In other words, in WWII the politics and the resoluteness of national will were not issues that needed tending, so we could turn our focus completely and wholeheartedly to prosecuting the war.

In the case of Afghanistan, we are bogged down building a nation whose “citizens” don’t even think of themselves as “Afghans,” and where the original purpose for invading⎯to root out al-Qaida⎯may no longer even be operative.

Besides, it appears that we’re losing. Americans hate to lose. What they hate even more is sacrificing American lives when they don’t see a clear purpose.

And in case we didn’t think things could get any worse, now we all know--thanks to Bob Woodward--that nobody in our leadership agrees on what to do to extricate ourselves.


POSTED IN: Barack Obama (172), International (86), War on Terror (50), Wars in Iraq and Afghanistan (52)

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About the author
Chan LoweCHAN LOWE has been the Sun Sentinel’s first and only editorial cartoonist for the past twenty-six years. Before that, he worked as cartoonist and writer for the Oklahoma City Times and the Shawnee (OK) News-Star.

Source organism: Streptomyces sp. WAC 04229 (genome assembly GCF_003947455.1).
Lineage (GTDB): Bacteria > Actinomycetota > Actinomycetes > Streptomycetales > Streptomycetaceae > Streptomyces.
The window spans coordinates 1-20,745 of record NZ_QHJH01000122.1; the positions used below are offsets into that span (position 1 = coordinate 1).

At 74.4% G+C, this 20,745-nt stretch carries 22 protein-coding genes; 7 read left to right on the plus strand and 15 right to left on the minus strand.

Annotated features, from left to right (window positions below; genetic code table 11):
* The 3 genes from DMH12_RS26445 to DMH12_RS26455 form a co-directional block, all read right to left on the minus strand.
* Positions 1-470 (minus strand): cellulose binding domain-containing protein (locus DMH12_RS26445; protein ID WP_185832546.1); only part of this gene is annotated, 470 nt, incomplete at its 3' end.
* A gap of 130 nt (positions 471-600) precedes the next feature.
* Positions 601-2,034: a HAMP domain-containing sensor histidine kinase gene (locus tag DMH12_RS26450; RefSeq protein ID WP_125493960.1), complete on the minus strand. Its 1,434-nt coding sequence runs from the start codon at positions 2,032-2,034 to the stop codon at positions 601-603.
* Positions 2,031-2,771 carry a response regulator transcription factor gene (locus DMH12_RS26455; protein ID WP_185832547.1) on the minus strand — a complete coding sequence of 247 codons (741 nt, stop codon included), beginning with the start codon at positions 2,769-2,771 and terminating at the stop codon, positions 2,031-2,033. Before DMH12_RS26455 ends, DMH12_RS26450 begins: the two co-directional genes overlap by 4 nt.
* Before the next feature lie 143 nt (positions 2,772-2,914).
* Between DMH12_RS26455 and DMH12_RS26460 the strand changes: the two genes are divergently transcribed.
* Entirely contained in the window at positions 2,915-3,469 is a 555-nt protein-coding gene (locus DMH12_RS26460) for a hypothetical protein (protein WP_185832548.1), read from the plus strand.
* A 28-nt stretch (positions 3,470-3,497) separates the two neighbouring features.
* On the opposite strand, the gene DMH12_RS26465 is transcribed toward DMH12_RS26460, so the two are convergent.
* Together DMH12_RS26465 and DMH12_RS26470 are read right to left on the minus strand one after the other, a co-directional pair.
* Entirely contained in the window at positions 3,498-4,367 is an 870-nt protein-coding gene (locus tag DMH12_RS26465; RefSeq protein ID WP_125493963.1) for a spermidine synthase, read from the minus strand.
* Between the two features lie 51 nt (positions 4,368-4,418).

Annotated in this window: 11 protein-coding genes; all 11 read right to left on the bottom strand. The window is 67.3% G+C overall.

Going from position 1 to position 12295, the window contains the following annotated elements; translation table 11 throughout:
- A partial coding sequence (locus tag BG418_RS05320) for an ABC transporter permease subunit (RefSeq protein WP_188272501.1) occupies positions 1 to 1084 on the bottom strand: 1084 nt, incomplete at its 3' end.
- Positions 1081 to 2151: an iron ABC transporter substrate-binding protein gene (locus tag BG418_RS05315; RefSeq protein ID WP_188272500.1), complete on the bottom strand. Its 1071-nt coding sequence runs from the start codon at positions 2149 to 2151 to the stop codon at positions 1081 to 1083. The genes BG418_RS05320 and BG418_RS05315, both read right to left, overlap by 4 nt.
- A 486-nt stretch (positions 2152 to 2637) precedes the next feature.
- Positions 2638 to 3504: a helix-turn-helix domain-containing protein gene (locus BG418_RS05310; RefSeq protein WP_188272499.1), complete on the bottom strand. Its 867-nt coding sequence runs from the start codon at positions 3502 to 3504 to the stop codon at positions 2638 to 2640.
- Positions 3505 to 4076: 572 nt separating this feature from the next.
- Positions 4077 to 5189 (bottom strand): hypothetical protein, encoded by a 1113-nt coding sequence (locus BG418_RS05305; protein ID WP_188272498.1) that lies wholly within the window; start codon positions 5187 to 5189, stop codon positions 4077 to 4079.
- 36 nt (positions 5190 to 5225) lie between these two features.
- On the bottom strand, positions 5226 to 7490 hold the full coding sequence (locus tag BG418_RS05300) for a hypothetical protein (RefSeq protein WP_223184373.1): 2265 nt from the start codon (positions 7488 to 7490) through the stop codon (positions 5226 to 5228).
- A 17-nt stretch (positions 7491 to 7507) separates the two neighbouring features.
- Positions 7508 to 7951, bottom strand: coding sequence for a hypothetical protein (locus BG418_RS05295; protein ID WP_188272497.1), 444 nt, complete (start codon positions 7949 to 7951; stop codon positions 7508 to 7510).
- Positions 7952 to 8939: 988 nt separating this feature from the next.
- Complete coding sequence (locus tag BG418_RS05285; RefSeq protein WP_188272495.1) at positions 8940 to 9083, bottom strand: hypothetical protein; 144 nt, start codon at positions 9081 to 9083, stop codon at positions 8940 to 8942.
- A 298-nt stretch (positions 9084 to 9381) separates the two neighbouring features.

Chan went to school in New York City, Los Angeles, and the U.K., and graduated from Williams College in 1975 with a degree in Art History. He also spent a year at Stanford University as a John S. Knight Journalism Fellow.

His work has won numerous awards, including the Green Eyeshade Award and the National Press Foundation Berryman Award. He has also been a finalist for the Pulitzer Prize. His cartoons have won multiple first-place awards in all of the Florida state journalism contests, and The Lowe-Down blog, which he began in 2008, has won writing awards from the Florida Press Club and the Society of Professional Journalists.